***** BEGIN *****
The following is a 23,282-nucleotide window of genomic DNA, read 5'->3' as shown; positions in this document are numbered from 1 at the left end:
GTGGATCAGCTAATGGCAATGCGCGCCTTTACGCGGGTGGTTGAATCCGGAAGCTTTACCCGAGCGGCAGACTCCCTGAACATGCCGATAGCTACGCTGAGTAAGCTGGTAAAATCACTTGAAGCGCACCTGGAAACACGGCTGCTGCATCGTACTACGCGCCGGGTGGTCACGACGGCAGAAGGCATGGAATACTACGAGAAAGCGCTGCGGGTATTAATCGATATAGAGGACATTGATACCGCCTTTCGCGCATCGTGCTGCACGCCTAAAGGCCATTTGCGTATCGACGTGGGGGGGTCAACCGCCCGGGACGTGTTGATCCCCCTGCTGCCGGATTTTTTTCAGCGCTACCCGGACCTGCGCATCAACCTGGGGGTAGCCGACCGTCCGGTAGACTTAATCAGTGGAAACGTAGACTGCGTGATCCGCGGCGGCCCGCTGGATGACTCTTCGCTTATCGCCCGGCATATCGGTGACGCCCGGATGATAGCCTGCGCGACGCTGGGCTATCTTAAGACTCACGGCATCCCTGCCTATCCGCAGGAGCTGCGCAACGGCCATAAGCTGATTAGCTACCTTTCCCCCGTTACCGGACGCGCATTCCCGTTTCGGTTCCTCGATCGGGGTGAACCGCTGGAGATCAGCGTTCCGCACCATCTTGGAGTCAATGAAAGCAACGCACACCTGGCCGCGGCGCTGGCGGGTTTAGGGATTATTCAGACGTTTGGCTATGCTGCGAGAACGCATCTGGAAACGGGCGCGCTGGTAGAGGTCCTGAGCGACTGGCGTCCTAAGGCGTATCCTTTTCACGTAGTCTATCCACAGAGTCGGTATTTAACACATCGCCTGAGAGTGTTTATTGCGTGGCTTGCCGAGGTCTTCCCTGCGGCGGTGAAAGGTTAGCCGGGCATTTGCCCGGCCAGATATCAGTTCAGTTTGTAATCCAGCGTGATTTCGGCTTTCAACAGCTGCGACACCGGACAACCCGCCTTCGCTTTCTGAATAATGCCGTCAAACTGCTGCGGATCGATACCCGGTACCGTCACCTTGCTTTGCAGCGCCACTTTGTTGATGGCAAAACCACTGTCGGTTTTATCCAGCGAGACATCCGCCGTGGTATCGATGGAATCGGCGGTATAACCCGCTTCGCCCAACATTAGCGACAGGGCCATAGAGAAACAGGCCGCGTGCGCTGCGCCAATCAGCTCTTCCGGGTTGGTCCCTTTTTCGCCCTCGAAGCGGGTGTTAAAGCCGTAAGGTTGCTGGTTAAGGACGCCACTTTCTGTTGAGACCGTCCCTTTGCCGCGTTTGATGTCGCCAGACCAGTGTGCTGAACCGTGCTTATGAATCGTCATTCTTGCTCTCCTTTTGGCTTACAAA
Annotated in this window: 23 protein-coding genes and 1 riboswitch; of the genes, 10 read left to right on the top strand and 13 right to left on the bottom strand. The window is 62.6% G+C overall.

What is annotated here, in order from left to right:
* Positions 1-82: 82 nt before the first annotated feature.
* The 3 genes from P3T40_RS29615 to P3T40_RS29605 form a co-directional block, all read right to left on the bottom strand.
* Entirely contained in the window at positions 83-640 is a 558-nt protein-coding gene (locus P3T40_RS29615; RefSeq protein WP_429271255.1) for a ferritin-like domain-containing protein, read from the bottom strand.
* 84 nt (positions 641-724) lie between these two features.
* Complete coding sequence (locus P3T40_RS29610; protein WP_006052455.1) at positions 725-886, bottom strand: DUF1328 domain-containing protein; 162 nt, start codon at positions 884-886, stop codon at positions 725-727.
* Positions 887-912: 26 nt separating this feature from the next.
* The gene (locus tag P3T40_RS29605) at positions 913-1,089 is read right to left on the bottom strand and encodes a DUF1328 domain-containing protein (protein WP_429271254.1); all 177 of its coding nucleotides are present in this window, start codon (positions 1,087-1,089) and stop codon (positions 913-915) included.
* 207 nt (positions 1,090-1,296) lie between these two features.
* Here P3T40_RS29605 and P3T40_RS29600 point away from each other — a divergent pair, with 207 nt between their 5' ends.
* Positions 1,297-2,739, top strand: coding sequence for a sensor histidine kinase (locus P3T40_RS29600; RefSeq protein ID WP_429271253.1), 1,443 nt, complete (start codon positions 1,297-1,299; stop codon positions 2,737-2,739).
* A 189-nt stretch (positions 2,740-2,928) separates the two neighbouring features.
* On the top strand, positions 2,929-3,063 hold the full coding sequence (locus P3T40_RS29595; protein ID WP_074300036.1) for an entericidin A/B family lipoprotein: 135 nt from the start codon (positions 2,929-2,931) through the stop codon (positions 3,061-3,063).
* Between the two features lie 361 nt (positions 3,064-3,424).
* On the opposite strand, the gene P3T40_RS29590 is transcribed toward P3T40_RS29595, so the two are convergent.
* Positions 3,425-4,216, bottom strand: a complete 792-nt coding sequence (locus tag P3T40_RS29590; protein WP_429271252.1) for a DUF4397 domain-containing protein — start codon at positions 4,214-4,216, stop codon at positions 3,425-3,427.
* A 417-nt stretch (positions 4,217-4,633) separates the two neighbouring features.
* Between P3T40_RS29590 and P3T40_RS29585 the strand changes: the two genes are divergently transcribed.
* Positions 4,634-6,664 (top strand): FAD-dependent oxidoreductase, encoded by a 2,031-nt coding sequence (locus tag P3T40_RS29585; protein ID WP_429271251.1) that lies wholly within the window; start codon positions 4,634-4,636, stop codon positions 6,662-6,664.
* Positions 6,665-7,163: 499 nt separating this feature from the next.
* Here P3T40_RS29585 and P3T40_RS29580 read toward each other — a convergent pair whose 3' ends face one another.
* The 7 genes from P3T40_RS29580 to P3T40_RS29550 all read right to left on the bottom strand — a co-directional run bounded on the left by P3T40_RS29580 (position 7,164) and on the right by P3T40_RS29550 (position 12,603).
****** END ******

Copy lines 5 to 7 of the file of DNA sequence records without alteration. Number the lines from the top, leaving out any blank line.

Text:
* Positions 1-82: 82 nt before the first annotated feature.
* The 3 genes from P3T40_RS29615 to P3T40_RS29605 form a co-directional block, all read right to left on the bottom strand.
* Entirely contained in the window at positions 83-640 is a 558-nt protein-coding gene (locus P3T40_RS29615; RefSeq protein WP_429271255.1) for a ferritin-like domain-containing protein, read from the bottom strand.